That the state ... is allowed to award damages in the form of public discipline of a lawfully elected judge suggests that this is more a form of harassment and punishment by the state than an effort to protect any legitimate concern or interest on the part of the state.Via Patrick Marley, the only reporter on Earth following this story.
Hard to tell from this excerpt whether Gableman is specifically attacking his present complainant or the entire State constitutional and statutory edifice that provides for the discipline of judges.
If the latter, it's bordering on the absurd.
Either way, it's a somewhat petulant tactic. Which is to say, not unexpected. I hope the ellipsis doesn't stand for "in this case."
Or maybe he thinks only appointed judges should be disciplined. No, that can't be right, because Gableman himself was appointed to the circuit court in Burnett County by former Republican governor Scott McCallum following directly on a flurry of partisan political activities.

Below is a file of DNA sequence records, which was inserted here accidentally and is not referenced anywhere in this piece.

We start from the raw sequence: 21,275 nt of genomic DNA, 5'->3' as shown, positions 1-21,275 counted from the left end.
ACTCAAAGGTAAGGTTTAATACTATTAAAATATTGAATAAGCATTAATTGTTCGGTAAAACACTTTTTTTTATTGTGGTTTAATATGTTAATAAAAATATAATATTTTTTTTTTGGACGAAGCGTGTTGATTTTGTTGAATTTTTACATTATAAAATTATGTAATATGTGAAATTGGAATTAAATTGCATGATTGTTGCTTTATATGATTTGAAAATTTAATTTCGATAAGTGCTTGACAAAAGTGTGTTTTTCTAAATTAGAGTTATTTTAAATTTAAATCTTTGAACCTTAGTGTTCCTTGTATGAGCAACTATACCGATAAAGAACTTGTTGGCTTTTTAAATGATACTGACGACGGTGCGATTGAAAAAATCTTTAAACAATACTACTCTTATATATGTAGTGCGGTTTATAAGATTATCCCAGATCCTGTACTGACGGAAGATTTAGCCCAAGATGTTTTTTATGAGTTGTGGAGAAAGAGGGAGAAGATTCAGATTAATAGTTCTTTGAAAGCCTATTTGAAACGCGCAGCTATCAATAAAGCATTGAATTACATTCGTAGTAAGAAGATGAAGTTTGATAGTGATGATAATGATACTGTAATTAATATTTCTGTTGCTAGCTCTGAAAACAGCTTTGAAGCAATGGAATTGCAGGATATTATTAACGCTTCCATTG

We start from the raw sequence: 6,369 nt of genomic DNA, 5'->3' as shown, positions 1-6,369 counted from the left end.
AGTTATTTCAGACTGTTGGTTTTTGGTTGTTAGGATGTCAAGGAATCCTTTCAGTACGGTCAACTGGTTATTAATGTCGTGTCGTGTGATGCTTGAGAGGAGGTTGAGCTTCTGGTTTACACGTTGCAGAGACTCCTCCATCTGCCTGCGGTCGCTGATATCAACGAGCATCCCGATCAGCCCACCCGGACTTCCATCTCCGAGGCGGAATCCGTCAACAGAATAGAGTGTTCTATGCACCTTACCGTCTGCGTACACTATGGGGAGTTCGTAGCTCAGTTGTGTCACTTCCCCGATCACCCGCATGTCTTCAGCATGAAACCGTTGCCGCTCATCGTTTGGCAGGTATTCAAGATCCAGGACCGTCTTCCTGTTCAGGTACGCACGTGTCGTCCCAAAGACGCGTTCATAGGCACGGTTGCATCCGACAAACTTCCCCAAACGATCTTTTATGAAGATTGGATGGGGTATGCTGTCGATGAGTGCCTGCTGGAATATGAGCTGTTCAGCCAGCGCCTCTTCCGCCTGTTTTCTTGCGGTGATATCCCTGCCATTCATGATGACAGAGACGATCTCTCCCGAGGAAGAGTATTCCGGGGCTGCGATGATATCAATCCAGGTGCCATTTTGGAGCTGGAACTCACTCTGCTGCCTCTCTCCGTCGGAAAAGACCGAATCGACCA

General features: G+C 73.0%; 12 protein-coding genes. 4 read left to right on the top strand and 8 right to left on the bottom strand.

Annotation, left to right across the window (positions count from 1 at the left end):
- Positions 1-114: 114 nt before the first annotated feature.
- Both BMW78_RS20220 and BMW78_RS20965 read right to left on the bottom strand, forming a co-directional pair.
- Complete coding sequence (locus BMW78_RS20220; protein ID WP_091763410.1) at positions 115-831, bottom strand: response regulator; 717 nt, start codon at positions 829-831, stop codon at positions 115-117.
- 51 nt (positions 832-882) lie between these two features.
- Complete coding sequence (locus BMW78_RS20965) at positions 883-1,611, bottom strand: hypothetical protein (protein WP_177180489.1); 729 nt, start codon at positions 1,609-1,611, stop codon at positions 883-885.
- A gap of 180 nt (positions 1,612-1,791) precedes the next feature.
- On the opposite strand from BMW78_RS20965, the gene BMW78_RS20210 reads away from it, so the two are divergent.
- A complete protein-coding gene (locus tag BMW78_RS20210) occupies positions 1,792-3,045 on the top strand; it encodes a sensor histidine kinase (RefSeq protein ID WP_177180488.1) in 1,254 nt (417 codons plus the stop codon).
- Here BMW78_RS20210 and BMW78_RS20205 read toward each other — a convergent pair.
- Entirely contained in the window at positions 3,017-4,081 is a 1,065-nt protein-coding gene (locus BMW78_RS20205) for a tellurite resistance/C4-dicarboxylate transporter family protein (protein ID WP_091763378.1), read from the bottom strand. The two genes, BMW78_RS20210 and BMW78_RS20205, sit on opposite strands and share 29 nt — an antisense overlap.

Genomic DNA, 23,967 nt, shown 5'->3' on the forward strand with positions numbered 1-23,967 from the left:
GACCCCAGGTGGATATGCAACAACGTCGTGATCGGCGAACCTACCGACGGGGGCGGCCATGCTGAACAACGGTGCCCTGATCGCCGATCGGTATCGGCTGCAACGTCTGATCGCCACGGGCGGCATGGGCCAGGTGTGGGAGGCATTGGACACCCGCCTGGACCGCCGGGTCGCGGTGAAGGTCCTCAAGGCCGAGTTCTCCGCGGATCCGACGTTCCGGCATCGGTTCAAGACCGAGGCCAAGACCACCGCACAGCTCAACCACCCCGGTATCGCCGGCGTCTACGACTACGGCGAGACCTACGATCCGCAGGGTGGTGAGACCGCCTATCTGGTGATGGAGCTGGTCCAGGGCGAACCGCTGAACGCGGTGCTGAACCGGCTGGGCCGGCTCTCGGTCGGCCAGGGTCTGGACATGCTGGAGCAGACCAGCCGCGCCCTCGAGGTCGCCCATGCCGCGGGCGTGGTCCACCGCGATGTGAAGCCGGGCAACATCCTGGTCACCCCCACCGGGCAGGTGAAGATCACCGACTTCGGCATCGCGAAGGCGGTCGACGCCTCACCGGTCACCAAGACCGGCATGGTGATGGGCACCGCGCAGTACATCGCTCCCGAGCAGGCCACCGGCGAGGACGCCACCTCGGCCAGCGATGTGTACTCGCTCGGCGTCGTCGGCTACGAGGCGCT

Besides, you can't exactly claim to be lawfully elected when your campaign was based in part on lies you told about your opponent, can you. ("Lying" is the Wisconsin Judicial Commission's word for it, at least. I fail to see any reason to challenge or dispute it.)
In any event, harassment seems to me a pretty frivolous charge, and to suggest that the process underway is itself punishment sounds a lot like a last ditch argument a criminal defendant might make at his sentencing hearing. Gableman should save that one for later.